“She could remember how nice everyone had been that day… particularly nice… But by then of course, she was in The Pit, and when you were in The Pit, people being nice to you didn’t mean anything. Nothing did.

‘It’s funny, isn’t it,’ said Roland, ‘how people being nice doesn’t help when you feel like that. You know they want to help, you know they’re trying to help, but it’s like they’re in another world. They have no idea how you’re really feeling. Or what to do about it.’

Yes, thought Jessica. Yes, that was pretty much how it had been.

‘And you can try and pretend that everything’s okay.’ Roland was still talking. ‘You can act as if you think it matters whether you’ve done any schoolwork or what you eat or what you wear, but in the end… the pretending is such an effort, and you get so tired, that all you really want is for it to stop. For everything to stop… You look around, and everyone else seems to be able to get up in the morning and smile and laugh and enjoy themselves… and you think, why can’t I do that? Why can’t I be ordinary?  Why do I have to be different from everyone else?’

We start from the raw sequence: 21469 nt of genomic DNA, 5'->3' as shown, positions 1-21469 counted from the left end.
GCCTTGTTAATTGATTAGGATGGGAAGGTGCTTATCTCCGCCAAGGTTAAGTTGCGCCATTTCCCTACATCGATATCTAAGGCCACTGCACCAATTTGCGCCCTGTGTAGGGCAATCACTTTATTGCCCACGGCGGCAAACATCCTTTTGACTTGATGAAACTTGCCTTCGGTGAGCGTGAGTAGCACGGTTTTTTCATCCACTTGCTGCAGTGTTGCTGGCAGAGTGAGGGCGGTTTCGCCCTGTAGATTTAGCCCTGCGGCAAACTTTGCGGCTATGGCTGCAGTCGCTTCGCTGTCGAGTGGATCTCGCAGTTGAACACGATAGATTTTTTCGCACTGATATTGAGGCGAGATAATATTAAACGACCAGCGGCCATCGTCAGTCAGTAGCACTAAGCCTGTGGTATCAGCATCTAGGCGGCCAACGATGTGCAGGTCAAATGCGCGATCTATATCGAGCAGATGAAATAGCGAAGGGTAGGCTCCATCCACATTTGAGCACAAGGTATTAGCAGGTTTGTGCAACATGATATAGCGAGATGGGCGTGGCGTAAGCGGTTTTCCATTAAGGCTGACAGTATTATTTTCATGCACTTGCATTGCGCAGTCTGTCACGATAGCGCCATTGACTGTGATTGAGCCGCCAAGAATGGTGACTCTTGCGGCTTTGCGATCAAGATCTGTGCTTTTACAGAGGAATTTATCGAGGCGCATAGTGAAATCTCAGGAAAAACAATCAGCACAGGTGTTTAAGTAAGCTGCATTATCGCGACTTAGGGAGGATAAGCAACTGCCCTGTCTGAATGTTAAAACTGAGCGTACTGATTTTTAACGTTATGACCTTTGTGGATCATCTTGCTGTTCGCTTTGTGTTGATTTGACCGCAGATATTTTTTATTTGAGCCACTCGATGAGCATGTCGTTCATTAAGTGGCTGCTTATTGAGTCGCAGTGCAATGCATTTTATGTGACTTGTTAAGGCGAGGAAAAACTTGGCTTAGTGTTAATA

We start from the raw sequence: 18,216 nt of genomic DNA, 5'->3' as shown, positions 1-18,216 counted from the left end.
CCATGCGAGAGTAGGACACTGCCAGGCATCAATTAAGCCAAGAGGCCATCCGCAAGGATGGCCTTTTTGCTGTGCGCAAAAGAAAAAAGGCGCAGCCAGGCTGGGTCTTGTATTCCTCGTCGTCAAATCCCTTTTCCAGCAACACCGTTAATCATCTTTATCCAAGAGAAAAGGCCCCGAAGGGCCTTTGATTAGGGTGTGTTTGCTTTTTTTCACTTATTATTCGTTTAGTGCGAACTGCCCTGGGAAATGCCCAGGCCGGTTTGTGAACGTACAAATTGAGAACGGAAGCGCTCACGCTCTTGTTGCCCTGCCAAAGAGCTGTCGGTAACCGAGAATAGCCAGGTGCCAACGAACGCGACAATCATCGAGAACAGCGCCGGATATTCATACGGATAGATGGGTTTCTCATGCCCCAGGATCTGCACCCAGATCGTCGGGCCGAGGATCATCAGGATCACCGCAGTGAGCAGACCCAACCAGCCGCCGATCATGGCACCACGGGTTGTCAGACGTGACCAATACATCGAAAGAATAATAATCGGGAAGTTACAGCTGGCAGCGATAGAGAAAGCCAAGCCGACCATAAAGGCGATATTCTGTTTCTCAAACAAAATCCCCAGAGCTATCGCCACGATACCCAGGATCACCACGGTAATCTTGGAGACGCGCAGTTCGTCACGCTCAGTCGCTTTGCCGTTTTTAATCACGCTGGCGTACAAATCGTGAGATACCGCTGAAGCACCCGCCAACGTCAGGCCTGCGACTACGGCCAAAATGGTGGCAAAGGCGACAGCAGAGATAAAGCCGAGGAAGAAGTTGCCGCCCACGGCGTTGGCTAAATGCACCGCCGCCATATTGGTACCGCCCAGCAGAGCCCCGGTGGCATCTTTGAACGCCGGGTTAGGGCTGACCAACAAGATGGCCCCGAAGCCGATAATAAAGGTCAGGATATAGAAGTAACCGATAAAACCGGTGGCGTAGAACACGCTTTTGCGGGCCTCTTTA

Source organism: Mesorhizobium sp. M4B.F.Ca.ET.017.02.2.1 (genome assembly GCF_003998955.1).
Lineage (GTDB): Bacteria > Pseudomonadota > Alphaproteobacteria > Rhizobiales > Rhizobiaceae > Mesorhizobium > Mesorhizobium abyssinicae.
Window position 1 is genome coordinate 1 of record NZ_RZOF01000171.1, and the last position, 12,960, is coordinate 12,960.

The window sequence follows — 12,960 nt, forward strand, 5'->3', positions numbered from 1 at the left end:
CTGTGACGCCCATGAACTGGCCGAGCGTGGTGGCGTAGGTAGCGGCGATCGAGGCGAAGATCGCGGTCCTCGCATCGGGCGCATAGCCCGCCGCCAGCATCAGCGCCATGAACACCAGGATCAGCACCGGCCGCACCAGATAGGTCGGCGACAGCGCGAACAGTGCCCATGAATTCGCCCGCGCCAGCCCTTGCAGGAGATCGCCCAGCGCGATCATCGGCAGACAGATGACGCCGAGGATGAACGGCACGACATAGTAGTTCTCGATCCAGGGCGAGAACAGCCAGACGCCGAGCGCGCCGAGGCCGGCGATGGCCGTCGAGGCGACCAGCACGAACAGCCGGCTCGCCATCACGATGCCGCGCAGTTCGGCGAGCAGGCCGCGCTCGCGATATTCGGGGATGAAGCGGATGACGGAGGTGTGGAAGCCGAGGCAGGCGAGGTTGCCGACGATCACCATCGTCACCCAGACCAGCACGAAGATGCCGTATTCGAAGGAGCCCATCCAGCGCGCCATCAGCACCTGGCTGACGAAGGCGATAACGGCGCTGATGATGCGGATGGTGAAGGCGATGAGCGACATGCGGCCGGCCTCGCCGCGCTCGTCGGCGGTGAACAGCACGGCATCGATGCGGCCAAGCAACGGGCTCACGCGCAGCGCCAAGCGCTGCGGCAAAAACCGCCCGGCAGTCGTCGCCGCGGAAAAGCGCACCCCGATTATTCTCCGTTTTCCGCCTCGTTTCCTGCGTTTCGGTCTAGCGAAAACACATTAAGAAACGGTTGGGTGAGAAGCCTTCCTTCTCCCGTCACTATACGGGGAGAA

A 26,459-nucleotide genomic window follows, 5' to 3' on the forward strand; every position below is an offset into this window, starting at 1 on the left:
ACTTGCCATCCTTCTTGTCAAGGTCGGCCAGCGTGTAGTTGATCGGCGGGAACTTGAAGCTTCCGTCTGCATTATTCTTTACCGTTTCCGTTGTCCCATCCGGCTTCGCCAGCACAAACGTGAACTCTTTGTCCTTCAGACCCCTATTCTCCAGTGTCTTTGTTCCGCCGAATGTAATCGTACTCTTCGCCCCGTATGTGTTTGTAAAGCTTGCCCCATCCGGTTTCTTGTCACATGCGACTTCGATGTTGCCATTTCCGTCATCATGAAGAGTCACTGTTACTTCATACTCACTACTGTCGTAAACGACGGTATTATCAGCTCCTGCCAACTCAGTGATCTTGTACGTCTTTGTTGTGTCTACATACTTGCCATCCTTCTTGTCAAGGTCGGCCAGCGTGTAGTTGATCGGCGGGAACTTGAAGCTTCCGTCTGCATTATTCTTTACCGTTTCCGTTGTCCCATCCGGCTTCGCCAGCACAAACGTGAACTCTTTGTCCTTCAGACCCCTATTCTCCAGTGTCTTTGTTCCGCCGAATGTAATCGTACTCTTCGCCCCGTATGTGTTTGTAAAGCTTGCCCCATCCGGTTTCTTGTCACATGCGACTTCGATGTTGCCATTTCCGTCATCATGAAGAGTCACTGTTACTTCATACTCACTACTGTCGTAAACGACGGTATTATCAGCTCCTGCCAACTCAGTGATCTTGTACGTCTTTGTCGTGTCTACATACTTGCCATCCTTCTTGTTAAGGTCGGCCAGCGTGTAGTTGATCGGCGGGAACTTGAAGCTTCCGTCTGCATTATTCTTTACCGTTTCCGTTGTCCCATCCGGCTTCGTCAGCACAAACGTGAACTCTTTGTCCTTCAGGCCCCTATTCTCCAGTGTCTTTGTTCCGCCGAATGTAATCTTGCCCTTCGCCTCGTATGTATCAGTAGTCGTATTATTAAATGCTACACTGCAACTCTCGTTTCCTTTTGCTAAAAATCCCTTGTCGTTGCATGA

‘And that’s what gets you in the end, isn’t it?’ It was Francis who was speaking now. ‘The being different. You want so much to be like everyone else but…’ He looked sympathetically across at Roland as he spoke. ‘You know it’s never going to happen. You’re always going to be different.’…

It was one of these letters that described something Jessica remembered and that the others instantly recognized as well. It talked about the extraordinary speed with which the feeling that life had no meaning could disappear on certain occasions and everything become normal again–for a while, at least. How one day you could be in the depths of despair and the next you could wake up feeling… okay. How little things like something someone said, or a scene from a film, or even a piece of music could change your mood in the blink of an eye. And how, when you were in one mood, the other seemed so silly. When the sun was out you could hardly remember the clouds and, when you were in The Pit, it was difficult to believe that sunshine had ever existed.”